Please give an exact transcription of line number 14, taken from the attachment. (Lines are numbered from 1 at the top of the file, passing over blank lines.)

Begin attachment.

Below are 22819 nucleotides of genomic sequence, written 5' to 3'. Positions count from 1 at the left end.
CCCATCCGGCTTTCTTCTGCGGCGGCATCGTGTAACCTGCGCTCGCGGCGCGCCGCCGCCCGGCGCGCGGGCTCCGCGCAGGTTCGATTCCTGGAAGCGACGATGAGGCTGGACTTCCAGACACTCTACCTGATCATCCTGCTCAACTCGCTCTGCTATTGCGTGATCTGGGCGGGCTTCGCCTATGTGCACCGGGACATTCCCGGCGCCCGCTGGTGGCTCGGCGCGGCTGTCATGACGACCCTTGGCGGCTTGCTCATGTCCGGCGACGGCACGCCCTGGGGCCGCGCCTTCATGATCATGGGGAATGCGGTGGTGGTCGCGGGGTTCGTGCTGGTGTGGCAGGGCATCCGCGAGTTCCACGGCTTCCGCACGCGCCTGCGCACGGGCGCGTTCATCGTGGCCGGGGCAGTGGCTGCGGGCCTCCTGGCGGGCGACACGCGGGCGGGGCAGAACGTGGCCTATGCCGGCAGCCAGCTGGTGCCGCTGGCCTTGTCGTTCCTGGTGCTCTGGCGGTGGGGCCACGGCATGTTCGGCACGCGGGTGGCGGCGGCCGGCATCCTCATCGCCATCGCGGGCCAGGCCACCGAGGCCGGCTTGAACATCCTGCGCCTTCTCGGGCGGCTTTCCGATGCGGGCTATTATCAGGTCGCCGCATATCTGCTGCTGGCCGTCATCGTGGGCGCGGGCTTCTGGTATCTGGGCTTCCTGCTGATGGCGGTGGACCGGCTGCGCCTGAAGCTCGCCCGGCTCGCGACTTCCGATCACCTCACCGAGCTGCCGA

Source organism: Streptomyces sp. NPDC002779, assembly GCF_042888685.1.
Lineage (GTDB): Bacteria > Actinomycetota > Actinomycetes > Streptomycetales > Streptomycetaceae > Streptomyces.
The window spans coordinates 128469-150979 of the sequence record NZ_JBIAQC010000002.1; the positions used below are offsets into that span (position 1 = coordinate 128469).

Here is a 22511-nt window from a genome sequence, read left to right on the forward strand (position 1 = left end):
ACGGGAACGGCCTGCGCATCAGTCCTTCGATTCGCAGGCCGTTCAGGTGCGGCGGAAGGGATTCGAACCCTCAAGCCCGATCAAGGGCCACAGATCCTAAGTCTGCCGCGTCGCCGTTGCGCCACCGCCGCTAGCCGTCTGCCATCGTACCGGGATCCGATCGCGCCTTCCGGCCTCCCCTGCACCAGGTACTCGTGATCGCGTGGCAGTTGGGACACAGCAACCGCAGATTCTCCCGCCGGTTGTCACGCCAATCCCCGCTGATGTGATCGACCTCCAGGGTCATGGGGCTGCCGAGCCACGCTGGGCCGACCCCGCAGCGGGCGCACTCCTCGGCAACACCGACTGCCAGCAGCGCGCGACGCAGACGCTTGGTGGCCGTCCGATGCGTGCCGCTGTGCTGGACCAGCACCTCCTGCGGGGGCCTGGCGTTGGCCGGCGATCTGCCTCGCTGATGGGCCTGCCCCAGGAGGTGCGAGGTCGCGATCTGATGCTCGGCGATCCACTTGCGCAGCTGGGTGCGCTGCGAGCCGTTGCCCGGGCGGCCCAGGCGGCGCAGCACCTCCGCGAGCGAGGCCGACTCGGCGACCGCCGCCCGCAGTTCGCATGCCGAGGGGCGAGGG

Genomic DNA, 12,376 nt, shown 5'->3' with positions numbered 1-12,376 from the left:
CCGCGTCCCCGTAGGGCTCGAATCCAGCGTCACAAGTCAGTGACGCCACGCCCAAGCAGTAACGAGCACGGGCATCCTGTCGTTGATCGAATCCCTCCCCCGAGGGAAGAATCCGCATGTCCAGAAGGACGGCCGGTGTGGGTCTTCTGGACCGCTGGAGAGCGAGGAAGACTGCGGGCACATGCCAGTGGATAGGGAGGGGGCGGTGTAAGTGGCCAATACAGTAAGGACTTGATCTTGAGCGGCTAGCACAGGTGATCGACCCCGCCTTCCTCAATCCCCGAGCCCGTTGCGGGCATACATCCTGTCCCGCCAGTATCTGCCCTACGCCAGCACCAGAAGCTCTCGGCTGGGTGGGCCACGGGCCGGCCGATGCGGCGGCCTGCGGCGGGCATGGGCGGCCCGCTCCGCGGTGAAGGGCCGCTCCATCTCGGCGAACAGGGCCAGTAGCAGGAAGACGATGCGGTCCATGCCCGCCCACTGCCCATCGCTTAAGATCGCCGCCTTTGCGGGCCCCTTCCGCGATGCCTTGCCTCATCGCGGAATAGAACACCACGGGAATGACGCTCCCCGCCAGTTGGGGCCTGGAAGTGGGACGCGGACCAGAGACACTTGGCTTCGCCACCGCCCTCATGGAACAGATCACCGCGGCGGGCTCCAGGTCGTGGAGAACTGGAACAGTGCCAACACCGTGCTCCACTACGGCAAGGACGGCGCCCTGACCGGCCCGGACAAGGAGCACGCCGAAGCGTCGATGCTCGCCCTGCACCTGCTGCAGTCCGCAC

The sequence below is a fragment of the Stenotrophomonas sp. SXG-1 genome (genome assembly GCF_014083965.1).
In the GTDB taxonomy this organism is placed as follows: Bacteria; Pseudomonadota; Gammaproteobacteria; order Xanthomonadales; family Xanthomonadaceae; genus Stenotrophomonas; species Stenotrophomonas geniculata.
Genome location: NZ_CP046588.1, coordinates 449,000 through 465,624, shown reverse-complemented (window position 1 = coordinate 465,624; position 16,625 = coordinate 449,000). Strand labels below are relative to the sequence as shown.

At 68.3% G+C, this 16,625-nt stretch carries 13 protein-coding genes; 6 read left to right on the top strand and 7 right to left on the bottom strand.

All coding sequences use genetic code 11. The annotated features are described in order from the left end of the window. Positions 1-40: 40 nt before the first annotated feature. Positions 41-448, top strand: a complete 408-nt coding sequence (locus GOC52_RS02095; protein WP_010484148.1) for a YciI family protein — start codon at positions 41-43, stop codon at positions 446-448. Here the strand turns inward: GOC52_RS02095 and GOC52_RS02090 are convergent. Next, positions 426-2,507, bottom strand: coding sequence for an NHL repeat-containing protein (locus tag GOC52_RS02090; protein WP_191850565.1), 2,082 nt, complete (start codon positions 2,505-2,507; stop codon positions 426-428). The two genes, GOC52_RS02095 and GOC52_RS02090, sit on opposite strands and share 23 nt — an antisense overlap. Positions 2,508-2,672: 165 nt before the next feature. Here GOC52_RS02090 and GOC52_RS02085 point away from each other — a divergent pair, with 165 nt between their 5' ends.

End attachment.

All coding sequences use genetic code 11. The annotated features are described in order from the left end of the window. Positions 1-40: 40 nt before the first annotated feature. Positions 41-448, top strand: a complete 408-nt coding sequence (locus GOC52_RS02095; protein WP_010484148.1) for a YciI family protein — start codon at positions 41-43, stop codon at positions 446-448. Here the strand turns inward: GOC52_RS02095 and GOC52_RS02090 are convergent. Next, positions 426-2,507, bottom strand: coding sequence for an NHL repeat-containing protein (locus tag GOC52_RS02090; protein WP_191850565.1), 2,082 nt, complete (start codon positions 2,505-2,507; stop codon positions 426-428). The two genes, GOC52_RS02095 and GOC52_RS02090, sit on opposite strands and share 23 nt — an antisense overlap. Positions 2,508-2,672: 165 nt before the next feature. Here GOC52_RS02090 and GOC52_RS02085 point away from each other — a divergent pair, with 165 nt between their 5' ends.